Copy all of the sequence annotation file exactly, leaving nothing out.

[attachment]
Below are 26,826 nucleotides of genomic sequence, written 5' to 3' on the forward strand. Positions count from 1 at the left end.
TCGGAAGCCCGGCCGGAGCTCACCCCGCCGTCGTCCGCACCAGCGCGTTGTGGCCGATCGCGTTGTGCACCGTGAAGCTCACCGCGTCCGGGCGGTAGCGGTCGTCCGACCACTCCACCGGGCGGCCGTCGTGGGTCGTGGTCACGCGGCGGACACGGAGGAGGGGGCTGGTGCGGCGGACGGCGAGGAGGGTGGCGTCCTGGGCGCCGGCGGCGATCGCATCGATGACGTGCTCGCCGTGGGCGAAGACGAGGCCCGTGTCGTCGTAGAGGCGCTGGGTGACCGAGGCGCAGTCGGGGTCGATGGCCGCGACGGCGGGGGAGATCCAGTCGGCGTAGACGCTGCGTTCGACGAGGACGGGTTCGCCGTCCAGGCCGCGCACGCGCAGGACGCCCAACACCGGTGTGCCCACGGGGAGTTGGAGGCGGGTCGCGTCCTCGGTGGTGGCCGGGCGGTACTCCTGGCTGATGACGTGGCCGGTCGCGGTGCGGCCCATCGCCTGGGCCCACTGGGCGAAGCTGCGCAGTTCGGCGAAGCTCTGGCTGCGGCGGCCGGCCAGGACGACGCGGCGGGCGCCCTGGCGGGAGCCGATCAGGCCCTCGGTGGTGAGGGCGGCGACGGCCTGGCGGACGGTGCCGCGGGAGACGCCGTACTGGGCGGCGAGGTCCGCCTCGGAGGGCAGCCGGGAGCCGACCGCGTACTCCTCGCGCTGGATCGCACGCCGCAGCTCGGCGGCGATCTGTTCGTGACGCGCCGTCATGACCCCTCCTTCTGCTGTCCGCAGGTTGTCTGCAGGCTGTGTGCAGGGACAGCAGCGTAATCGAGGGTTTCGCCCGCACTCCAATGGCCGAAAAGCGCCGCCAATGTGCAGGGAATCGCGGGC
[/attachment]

Below are 26,826 nucleotides of genomic sequence, written 5' to 3' on the forward strand. Positions count from 1 at the left end.
TCGGAAGCCCGGCCGGAGCTCACCCCGCCGTCGTCCGCACCAGCGCGTTGTGGCCGATCGCGTTGTGCACCGTGAAGCTCACCGCGTCCGGGCGGTAGCGGTCGTCCGACCACTCCACCGGGCGGCCGTCGTGGGTCGTGGTCACGCGGCGGACACGGAGGAGGGGGCTGGTGCGGCGGACGGCGAGGAGGGTGGCGTCCTGGGCGCCGGCGGCGATCGCATCGATGACGTGCTCGCCGTGGGCGAAGACGAGGCCCGTGTCGTCGTAGAGGCGCTGGGTGACCGAGGCGCAGTCGGGGTCGATGGCCGCGACGGCGGGGGAGATCCAGTCGGCGTAGACGCTGCGTTCGACGAGGACGGGTTCGCCGTCCAGGCCGCGCACGCGCAGGACGCCCAACACCGGTGTGCCCACGGGGAGTTGGAGGCGGGTCGCGTCCTCGGTGGTGGCCGGGCGGTACTCCTGGCTGATGACGTGGCCGGTCGCGGTGCGGCCCATCGCCTGGGCCCACTGGGCGAAGCTGCGCAGTTCGGCGAAGCTCTGGCTGCGGCGGCCGGCCAGGACGACGCGGCGGGCGCCCTGGCGGGAGCCGATCAGGCCCTCGGTGGTGAGGGCGGCGACGGCCTGGCGGACGGTGCCGCGGGAGACGCCGTACTGGGCGGCGAGGTCCGCCTCGGAGGGCAGCCGGGAGCCGACCGCGTACTCCTCGCGCTGGATCGCACGCCGCAGCTCGGCGGCGATCTGTTCGTGACGCGCCGTCATGACCCCTCCTTCTGCTGTCCGCAGGTTGTCTGCAGGCTGTGTGCAGGGACAGCAGCGTAATCGAGGGTTTCGCCCGCACTCCAATGGCCGAAAAGCGCCGCCAATGTGCAGGGAATCGCGGGC